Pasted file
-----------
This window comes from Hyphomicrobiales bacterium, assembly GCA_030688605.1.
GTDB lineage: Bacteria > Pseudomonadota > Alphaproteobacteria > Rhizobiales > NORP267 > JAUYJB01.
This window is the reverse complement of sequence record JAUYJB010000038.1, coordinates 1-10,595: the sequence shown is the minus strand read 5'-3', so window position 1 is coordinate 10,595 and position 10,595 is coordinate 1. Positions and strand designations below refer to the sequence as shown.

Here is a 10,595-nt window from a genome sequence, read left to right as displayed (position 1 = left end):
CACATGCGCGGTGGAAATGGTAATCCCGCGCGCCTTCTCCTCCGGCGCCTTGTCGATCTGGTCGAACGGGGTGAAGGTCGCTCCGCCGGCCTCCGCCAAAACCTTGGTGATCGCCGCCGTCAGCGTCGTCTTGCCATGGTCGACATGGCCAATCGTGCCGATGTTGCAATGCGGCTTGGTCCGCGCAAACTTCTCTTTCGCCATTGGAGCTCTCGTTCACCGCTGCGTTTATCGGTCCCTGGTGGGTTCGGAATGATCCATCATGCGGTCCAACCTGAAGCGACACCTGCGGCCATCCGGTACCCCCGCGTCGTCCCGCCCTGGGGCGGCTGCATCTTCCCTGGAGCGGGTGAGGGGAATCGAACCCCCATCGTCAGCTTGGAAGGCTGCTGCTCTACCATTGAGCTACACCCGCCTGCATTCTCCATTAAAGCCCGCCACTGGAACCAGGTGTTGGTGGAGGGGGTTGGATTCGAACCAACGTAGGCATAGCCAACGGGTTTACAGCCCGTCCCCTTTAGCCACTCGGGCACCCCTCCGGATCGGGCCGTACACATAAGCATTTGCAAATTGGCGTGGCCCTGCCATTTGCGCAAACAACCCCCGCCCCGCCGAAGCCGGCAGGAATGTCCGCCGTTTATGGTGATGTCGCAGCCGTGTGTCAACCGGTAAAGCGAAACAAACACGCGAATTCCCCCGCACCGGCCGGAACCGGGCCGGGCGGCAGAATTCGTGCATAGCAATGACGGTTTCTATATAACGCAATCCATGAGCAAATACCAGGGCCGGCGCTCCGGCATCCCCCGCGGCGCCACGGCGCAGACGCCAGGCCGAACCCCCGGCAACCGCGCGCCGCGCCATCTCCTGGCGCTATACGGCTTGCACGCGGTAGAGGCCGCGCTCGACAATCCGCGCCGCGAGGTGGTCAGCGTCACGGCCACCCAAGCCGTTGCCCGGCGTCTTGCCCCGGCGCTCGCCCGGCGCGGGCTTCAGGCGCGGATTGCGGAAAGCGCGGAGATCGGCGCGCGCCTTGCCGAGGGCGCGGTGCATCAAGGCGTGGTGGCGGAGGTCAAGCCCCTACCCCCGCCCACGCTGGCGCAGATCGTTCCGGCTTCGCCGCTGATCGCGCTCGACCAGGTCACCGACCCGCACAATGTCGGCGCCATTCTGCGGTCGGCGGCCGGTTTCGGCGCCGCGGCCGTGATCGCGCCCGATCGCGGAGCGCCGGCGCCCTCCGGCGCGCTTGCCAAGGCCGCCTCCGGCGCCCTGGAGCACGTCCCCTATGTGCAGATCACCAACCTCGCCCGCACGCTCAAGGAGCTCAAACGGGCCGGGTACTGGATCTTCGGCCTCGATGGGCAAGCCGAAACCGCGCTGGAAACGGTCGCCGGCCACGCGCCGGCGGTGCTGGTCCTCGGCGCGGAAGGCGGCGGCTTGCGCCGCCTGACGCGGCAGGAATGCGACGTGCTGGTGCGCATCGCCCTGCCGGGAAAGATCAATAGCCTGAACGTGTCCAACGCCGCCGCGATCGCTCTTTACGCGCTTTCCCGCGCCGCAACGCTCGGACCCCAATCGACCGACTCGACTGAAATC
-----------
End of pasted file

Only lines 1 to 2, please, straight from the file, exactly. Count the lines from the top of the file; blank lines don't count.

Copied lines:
This window comes from Hyphomicrobiales bacterium, assembly GCA_030688605.1.
GTDB lineage: Bacteria > Pseudomonadota > Alphaproteobacteria > Rhizobiales > NORP267 > JAUYJB01.